Netflix's mega-hit series Squid Game has been the jumping off point for hundreds of potentially malicious apps uploaded onto the Google Play Store. While many of these apps are simply cash-grabs by two-bit developers, at least one of them has been proven to be a bit more devious.
One unofficial Squid Game wallpaper app installed a well-known Android malware onto the user's phone. The app has since been removed, but was downloaded over 5,000 times beforehand. If this sounds like an app you might have installed, you should delete it from your device now.
As of the writing of this article, there are no official Squid Game apps. Fans of the show should keep this in mind when looking for apps, as any game will be published by an unofficial developer, and may have more deceitful interests in mind.
What Do the Fake Squid Game Apps Do?
This is a tricky question, as there are over 200 games under the Squid Game name on the Google Play Store alone, none of which are official. The most harmless ones are just poorly designed games trying to replicate the show and make ad revenue off of clueless players. However, some of the more insidious apps are thought to contain malware.
Over 200 #SquidGame related apps are available on Google Play
Seems like a great opportunity to make money on in-app ads from one of the most popular TV show without official game.
The most downloaded of them reached 1M installs in 10 days. Its game play is not that well handled pic.twitter.com/gCOYXXaVHY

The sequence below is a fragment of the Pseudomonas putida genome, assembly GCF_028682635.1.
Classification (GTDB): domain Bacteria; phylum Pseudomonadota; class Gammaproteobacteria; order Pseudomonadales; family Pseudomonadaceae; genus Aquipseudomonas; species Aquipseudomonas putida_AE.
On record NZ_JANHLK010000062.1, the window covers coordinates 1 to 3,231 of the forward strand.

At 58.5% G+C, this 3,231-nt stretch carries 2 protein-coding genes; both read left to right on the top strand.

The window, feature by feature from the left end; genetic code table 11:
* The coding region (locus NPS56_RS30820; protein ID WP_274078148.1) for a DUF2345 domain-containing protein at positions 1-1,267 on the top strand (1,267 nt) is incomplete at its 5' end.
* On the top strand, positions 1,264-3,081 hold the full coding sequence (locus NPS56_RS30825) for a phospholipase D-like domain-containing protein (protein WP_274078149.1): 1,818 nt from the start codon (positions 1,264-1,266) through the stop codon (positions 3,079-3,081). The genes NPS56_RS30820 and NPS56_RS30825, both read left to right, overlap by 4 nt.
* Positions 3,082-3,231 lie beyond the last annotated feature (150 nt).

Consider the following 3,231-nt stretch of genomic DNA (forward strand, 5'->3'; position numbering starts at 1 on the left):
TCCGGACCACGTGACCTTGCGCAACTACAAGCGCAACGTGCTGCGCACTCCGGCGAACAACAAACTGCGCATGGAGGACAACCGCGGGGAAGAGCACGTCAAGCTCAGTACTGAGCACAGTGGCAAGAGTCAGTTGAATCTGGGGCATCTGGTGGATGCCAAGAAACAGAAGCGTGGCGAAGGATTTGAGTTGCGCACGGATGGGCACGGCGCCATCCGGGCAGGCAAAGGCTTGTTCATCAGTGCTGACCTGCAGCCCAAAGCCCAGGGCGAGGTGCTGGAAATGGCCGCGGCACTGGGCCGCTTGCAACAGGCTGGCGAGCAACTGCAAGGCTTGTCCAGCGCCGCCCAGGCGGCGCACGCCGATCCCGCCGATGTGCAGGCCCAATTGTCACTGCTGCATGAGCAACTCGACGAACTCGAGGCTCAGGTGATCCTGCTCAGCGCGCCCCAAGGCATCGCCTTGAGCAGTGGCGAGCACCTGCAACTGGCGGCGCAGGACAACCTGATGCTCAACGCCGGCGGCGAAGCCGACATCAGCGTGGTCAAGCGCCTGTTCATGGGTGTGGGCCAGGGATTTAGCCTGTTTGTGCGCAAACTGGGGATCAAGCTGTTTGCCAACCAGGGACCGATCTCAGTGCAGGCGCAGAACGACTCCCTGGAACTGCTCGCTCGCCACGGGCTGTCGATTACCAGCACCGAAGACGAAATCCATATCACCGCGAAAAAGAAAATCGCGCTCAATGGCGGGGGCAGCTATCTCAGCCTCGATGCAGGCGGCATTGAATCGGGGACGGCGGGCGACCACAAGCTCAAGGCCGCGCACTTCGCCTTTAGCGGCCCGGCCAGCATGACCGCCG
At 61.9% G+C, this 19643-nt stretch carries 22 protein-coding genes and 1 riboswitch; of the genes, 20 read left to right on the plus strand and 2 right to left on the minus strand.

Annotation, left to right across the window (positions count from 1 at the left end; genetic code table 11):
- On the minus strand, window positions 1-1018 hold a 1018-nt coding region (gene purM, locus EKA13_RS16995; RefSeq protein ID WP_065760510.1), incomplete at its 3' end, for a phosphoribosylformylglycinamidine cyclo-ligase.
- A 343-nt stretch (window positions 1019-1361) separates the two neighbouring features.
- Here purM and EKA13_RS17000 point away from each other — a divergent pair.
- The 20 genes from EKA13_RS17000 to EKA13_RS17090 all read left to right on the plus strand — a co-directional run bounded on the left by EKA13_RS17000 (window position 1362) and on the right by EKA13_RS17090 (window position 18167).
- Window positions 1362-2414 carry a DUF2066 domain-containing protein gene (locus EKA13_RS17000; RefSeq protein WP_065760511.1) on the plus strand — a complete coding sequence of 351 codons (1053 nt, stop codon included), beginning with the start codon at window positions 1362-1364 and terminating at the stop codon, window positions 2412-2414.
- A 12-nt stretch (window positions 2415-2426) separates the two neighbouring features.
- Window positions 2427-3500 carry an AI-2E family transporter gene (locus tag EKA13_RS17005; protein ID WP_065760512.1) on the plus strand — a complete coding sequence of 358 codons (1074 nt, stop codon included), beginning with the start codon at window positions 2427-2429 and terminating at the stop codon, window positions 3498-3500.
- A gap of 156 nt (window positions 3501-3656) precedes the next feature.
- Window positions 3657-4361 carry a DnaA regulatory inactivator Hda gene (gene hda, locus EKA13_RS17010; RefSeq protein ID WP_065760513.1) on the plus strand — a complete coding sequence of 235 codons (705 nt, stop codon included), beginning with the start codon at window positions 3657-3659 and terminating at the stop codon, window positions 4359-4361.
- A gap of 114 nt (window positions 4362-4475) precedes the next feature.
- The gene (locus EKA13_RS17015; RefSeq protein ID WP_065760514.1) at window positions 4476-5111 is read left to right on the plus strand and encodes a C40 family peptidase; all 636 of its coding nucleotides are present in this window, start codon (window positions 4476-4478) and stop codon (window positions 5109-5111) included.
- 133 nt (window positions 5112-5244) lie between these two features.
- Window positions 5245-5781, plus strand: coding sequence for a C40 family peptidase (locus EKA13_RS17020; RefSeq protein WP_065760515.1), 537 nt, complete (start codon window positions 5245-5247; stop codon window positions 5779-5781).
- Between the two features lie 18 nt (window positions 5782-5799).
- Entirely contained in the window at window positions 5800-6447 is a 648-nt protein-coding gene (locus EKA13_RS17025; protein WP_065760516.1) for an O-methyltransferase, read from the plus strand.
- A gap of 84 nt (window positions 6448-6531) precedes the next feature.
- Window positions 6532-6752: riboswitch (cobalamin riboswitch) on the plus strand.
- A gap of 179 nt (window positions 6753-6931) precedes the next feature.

— Lukas Stefanko (@LukasStefanko) October 19, 2021
At least one Squid Game app has been identified as containing a rogue Android software known as Joker. Disguised as a Squid Game wallpaper app, users that downloaded this app would have unknowingly installed malware onto their Android device, potentially becoming subject to ad fraud, or being signed up to targeted SMS scam campaigns.
This is far from the first time that something like this has popped up on the Google Play Store. Malware distributors have acted under the guise of other massively popular media, including Fortnite, Pokemon, and even COVID-19 apps.
What Has the Response Been?
The biggest offender, the app containing the Joker malware, has now been removed from the Google Play store. However, it had already been downloaded over 5,000 times, meaning that a fair number of people have been exposed to this program.
Google's Play store is a lot less curated than Apple's App Store. Developers can essentially post anything on the Play Store with little resistance, as long as it's not blatantly illegal. Any uploaded app will undergo an automated check for any kind of virus-like code, but developers are constantly finding ways around these checks.
While Google has deleted the latest hostile app, it has yet to make an official statement about the app's projected damage scope, nor any kind of enhanced process for vetting new apps.
How to Avoid Malicious Apps
Malware is a tricky one when it comes to circumventing any negative effects. When it comes to malware being sent via email, oftentimes spam and security filters can stop you from even seeing it. However, if malware is installed, removing it can be a pain, and the damage is often done before it's even noticed.
The best way to stop malware from attacking your devices is to not give it the chance in the first place. Be aware that there is no official Squid Game app, and the unofficial apps that exist are horrible rush jobs designed to capitalize on the current hot thing.
On a broader scale, try to only download apps that are verified and well reviewed. With all the games on any app store, it's not worth risking your data or money just to play a subpar unofficial TV show tie-in, so make sure to do a little background check on any apps you plan to download.